The Kevin Durant-to-the-Warriors rumor just won’t go away, and for that, he and coach Steve Kerr have only themselves to blame.
Durant and Kerr had a brief conversation near the Warriors’ bench last Thursday night, the content of which remained a hot topic days later as well it should be. Because if Durant signs with the Champs as a free agent this summer, the NBA may as well call off next season and present the Larry O’Brien Trophy at Oracle Arena right now.
Kerr declined to go into depth about the subject matter except to claim that it had to do with Durant’s preference for local restaurants. Whatever was said, they shared a laugh about it.
An expert lip reader told Balls that Kerr actually said this: “C’mon, K.D., do you really want to be Russell Westbrook’s caddie for the rest of your life?”
Durant is a four-time league scoring leader and one-time Most Valuable Player, among the two or three best all-around players in the world. What Durant is not is a champion, and he’ll never be that with Westbrook on his team.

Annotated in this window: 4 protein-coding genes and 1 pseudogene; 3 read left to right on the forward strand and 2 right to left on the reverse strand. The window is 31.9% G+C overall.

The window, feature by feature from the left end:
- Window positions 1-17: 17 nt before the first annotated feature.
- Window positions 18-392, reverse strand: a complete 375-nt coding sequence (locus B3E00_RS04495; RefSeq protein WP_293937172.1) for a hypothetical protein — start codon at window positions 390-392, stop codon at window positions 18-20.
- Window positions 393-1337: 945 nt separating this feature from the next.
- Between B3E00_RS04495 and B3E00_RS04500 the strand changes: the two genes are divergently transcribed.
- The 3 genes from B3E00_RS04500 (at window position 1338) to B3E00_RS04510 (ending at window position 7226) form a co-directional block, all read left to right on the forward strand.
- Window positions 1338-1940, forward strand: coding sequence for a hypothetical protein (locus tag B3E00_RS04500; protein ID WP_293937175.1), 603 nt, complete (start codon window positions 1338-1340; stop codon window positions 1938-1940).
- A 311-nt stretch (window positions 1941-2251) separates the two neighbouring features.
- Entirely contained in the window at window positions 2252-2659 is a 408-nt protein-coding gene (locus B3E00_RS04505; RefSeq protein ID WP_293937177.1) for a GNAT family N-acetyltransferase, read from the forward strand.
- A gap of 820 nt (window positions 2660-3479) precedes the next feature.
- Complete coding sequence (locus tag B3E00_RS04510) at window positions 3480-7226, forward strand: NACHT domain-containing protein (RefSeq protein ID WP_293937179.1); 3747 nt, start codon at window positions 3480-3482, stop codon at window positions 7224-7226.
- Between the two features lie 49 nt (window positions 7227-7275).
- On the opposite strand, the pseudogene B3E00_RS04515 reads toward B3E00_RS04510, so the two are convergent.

There may be no better athlete than Westbrook in the league. In a skills competition or one-on-one tournament, Balls would take him in a nanosecond. But if the object is to win a championship, it wants no part of him. He’s an egomaniac without a conscience, an Allen Iversonon steroids with no concept of team.
Now compare those traits to the Warriors’ Stephen Curry, who has no small ego himself. The difference is, Curry won’t allow his to get in the way of the team goal, the only thing that matters.
Durant will have several options in the weeks ahead, and at 27, he can’t afford to miss on this one. He could hitch his future to the Thunder for the long term. Or he could return on a two-year deal that would give him the option to bolt with Westbrook after the 2016-17 season. Or he could sign with the Boston Celtics, Los Angeles Clippers or his hometown Washington Wizards to name a few rumored destinations.
“Ultimately, that’s what you want — to make a decision on your own and to make a decision that makes you happy,” Durant wouldn’t tip his hand to USA Today recently. “That makes everything just wide open at this point.”